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Pass it On: Seeds for the Future

October 25, 2012

By Simon Chambers

Farmers in 21 villages in Tanzania can teach us what it means to pass it on.  PWRDF is working with the Diocese of Masasi and the Canadian International Development Agency to fund food security work in the villages, which are located in the Nachingwea and Masasi districts of southeastern Tanzania.  This program is vital in the region as most households only have enough food for four to eight months each year.  At the end of the five-year program, households will have enough to eat ten months every year.

In each village, twenty farmers have been chosen to grow maize, twenty to grow cassava, and fifteen to grow ground nuts.  These 55 farmers will raise their crops under the oversight of the Tanzanian government’s Official Seed Certification Agency (TOSCA) who will ensure that the seeds produced meet standards to be certified as foundation seeds which can then be sold to other farmers in the region for next season’s planting.  TOSCA will also certify the farmers as seed growers, enabling them to continue to grow and sell seeds in the community.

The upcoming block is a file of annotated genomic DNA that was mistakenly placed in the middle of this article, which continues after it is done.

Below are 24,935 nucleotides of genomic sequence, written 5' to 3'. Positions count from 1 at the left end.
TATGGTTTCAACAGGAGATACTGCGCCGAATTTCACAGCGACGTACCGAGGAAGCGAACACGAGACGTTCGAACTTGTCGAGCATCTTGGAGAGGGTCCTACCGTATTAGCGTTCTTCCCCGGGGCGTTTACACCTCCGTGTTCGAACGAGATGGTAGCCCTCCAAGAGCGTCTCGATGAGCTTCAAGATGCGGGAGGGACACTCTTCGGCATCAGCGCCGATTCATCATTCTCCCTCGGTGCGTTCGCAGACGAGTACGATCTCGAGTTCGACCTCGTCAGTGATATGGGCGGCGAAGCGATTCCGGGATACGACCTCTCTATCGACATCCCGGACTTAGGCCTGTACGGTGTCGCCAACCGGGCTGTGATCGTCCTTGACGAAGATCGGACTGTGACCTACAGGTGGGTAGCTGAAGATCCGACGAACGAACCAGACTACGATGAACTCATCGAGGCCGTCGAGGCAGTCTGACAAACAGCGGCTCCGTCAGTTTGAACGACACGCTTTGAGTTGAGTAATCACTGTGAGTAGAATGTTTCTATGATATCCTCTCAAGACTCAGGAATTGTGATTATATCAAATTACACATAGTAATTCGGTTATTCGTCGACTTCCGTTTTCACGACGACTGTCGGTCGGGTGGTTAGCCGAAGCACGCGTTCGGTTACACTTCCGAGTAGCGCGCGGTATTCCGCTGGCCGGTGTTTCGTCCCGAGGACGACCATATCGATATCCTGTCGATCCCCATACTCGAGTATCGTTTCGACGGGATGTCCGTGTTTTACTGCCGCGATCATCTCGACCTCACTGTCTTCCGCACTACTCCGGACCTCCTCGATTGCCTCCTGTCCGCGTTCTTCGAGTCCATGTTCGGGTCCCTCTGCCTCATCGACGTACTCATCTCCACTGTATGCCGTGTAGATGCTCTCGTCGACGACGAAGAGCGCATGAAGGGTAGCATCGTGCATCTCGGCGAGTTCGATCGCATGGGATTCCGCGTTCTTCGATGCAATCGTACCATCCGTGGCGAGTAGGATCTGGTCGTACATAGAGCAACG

Each of the farmers will donate 20% of their crop to their village’s seed banks, where they will be distributed to other farmers in the community to use next year””with the requirement that 20% of their crops be given back to “pass it on” to their neighbours.  The number of farmers benefited by this program will triple each year: from 1155 in the first year to over 90,000 in the fifth year of the program!

Farmers are chosen for the program by applying to their village program committees, who make a short list of potential families to join the program.  All the families then gather together to decide which ones will be part of the program in the first year, and which will join in future years.  According to the Rev. Geoffrey Monjesa, the program’s coordinator, the farmers want to make sure that at least half the farmers in the program are women.  The farmers are also looking out for the most vulnerable in the community.  “They try to reach youth, people with disabilities, and widows,” Monjesa said.

The Pass-it-On program is funded at a 1:3 ratio by PWRDF and the Canadian International Development Agency.  Each dollar donated to PWRDF for this program is matched by $3 from CIDA, allowing PWRDF to do more for less.

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